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Care at James Paton Memorial Regional Heath Centre


Dear editor, My name is Juanita Andrews, and my husband is Calvin Andrews.

On June 9, Calvin began experiencing right flank discomfort and suspected it may be a kidney stone like he had in the past.

After a visit to our family doctor, an urgent ultrasound was ordered. The pain and discomfort became more intense and evolved to a trip to the emergency department. The wait was long and exhausting; this visit was one of four that we endured in four days.

On our first visit, Calvin was told he may have a strained muscle. We were sent home, the pain worsened and we returned.

On the second visit, we were told he had sciatica. Again sent home with medication. The pain worsened, and Calvin was nearly unable to walk.

On the third visit I had to call an ambulance for my husband because he was now unable to sit. He spent the third day receiving morphine for intense pain. Up to this point my husband was a very healthy man, still working, and very active around the house. He is not a man that complains, and now I was calling an ambulance because I didn’t know what else to do.

Calvin spent the third day again receiving morphine. We were informed by the doctor, an old lumbar fracture was seen on the x-ray completed on a previous visit. Calvin had had a fall last September at work, x-rays at that time did not show a fracture; he fully recovered from minor injuries in two weeks and had returned to work. Now my husband could not even sit up to eat due to the pain. I requested a CT scan, and was informed an urgent CT was not justified because this was an old fracture. We returned home with more medication.

The fourth trip to the ER was on Saturday. I called the ambulance again, medication was not working, and he was in torture. Frustrated, I informed the doctor we were not leaving until a CT was completed. The doctor informed us he had spoken to the radiologist and an urgent CT was not warranted and would possibly be slotted in Monday.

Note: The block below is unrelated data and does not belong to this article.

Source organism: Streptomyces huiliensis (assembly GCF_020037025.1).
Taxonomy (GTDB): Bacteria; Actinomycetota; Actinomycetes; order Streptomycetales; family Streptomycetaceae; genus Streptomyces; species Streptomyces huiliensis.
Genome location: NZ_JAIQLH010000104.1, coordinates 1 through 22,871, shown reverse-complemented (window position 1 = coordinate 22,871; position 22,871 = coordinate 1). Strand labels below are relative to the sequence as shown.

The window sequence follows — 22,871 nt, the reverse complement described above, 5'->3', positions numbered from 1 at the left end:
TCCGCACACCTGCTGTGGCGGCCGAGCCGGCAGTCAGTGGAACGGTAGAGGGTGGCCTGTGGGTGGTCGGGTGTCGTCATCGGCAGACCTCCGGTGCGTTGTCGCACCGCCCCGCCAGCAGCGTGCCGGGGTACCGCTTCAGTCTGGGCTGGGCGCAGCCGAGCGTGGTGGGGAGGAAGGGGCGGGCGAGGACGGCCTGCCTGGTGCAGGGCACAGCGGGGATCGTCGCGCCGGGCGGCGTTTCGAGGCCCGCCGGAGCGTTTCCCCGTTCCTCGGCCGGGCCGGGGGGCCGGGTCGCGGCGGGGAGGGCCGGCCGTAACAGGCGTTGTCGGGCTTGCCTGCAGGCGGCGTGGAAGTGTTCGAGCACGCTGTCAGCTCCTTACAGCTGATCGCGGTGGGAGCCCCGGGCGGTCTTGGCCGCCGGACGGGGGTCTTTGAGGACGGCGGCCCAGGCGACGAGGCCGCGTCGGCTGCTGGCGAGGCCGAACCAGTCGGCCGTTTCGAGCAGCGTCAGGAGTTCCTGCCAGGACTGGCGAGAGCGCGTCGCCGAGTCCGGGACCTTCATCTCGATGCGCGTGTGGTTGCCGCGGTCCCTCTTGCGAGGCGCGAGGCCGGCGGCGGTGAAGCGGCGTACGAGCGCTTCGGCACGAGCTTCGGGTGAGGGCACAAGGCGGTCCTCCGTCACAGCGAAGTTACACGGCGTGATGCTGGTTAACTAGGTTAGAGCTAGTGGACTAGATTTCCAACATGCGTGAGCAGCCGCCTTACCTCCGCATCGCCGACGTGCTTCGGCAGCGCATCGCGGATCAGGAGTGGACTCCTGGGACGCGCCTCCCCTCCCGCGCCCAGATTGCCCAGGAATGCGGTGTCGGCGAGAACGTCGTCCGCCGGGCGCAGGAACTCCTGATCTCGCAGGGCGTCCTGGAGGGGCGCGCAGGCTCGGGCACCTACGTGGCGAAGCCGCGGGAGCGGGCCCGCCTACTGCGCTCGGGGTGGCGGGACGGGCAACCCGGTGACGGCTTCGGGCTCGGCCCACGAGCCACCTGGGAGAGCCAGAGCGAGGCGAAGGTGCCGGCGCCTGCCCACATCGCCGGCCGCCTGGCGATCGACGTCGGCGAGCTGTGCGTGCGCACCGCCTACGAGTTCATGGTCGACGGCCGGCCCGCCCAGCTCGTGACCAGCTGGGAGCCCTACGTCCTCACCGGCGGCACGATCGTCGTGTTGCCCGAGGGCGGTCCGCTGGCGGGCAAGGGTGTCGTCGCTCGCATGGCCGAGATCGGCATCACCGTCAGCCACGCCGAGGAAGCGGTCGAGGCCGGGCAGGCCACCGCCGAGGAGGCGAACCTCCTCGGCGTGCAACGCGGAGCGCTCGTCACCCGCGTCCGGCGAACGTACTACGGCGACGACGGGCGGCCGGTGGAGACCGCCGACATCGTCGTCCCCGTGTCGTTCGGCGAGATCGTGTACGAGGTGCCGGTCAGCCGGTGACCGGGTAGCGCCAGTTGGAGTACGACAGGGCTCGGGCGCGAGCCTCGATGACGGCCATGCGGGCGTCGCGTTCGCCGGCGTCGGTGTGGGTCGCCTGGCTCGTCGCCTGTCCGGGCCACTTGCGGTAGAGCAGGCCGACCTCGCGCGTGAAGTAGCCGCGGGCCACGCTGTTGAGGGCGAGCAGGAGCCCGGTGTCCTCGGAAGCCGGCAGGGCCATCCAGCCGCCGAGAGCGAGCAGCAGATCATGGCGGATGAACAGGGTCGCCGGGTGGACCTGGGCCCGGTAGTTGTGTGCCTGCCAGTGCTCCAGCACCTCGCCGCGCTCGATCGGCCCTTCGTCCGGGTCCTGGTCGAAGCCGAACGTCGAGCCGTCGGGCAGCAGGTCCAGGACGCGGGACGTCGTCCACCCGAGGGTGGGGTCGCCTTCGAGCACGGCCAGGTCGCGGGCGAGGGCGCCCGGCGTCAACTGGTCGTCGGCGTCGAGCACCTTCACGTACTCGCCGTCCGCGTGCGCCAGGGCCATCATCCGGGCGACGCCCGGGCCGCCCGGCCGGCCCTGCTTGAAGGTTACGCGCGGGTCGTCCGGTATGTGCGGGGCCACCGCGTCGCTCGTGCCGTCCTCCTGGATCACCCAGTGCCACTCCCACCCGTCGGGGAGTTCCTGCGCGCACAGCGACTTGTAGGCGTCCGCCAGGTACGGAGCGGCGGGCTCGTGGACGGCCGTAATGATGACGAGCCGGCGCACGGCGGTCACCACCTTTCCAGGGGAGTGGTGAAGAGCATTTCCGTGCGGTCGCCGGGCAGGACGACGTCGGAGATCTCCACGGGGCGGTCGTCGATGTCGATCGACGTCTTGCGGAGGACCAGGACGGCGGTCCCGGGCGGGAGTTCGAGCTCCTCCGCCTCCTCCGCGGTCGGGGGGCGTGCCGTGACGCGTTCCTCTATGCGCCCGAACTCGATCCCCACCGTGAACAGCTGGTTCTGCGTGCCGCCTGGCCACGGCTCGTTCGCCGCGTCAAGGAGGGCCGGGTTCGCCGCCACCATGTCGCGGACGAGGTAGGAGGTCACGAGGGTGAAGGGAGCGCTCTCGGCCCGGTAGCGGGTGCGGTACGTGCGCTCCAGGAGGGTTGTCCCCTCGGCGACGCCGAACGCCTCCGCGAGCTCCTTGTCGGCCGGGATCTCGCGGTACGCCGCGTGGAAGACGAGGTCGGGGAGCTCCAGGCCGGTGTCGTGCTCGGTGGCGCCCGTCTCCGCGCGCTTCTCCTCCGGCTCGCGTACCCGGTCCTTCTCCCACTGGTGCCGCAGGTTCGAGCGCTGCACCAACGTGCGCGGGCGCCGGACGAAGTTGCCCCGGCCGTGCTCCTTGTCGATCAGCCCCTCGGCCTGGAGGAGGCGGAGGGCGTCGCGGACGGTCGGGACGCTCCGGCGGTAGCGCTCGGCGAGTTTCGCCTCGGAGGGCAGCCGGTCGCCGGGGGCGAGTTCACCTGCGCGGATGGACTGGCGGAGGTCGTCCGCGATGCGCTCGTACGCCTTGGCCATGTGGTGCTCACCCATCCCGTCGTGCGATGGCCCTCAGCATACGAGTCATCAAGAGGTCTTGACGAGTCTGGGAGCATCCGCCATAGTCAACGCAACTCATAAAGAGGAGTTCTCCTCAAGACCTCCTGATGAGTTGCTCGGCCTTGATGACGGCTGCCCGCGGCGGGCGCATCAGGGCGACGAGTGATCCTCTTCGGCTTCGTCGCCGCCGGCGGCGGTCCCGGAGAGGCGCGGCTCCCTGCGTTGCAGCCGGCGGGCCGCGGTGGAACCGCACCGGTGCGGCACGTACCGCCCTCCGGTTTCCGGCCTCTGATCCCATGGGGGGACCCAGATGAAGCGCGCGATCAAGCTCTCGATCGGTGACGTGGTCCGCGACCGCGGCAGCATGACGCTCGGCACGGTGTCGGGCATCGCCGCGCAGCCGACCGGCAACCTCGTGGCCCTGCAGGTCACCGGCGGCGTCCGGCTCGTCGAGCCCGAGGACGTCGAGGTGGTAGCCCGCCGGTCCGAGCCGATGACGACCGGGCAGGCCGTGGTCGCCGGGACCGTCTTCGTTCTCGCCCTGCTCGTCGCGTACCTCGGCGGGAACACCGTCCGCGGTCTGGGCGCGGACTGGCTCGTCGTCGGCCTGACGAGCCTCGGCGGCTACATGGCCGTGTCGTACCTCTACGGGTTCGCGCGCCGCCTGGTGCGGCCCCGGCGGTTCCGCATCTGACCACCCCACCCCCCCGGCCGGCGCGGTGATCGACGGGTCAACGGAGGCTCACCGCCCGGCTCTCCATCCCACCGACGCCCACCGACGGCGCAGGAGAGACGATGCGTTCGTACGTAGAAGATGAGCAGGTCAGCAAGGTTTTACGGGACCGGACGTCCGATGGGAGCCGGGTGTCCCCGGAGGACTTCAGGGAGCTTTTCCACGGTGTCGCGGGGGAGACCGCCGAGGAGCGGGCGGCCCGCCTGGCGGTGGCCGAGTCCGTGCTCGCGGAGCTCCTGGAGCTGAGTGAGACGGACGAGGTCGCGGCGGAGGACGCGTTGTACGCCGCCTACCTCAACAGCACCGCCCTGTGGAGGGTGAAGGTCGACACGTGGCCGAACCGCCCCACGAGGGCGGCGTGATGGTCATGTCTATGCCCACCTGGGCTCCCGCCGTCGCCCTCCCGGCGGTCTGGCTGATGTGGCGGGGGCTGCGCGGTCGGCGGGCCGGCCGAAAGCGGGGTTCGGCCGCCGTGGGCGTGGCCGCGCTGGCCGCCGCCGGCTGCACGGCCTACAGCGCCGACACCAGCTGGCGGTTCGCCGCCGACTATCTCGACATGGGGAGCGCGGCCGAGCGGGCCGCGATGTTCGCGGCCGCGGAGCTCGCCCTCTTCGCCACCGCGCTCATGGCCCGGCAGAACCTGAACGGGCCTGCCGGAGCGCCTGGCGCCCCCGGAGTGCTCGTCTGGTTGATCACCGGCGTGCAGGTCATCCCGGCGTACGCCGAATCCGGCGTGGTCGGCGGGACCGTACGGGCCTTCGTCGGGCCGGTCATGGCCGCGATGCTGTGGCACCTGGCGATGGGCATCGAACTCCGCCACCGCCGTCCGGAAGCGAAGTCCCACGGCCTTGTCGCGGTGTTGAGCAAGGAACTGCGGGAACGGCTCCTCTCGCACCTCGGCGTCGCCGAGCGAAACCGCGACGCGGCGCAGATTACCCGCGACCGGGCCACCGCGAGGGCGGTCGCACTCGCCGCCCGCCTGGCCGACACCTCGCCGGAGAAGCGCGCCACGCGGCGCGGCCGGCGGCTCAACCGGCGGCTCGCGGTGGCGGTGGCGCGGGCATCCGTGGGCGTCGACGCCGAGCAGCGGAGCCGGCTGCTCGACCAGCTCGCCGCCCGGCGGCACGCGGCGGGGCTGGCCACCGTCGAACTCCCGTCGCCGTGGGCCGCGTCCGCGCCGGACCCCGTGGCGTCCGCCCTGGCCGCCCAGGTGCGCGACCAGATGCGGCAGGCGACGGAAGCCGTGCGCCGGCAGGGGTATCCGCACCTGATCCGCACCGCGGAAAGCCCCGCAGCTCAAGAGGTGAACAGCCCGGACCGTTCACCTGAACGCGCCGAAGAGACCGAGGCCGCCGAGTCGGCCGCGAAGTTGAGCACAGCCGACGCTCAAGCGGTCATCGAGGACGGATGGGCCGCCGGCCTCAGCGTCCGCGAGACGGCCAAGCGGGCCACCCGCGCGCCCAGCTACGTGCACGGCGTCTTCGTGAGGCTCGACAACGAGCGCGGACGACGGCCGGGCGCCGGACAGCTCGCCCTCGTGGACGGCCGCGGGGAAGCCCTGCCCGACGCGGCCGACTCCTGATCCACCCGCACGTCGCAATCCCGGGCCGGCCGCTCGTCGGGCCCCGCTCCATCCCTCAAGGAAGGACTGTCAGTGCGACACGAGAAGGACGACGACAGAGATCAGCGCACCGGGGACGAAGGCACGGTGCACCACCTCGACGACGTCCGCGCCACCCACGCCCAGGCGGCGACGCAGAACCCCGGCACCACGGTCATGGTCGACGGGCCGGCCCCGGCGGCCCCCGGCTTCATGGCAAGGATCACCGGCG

After all day receiving morphine, we were told there were no beds for admission, but were given the option of staying in the ER or return on Monday for a possible CT. Calvin’s anxiety level was very high and felt it necessary to stay in hospital where he would have better pain control, monitoring, and hopefully a CT.

Monday finally arrived and with it came the frustrations and stress of the past week. I left a letter of complaint at the office of the CEO. After a very short time, Calvin was taken for CT and in less then five minutes the procedure was complete. Later, the ER doctor informed us the CT revealed several bulging lumbar discs, some with nerve impingement.

To think that this diagnosis could have been done in five minutes is unbelievable! We would have had a diagnosis, been able to properly treat his pain, and establish a care plan, and possibly could have returned home, perhaps avoiding unnecessary costs to the health care system. The pain, fear, and frustration could have been minimized.

I was surprised and disappointed with the attitude of some staff members, and the delayed diagnostic treatment Calvin received. I was hoping the diagnostic department had learned something from its past history.

The urgent ultrasound ordered by Calvin’s family doctor on June 3 was finally completed on July 3. I was informed at that time that a regular ultrasound was taking 17-18 months to get an appointment!

There is something definitely wrong with this picture!

I shudder to think of our population, especially our elderly, who may be unable to contend themselves and whom may have no one to do so for them. What happens to them?

I am making a plea to all who are experiencing these issues with our health care system to make the public aware and to let the government know we are not going to tolerate this unfair treatment! We deserve to be treated equally, with respect and dignity!

Juanita Andrews

Gander

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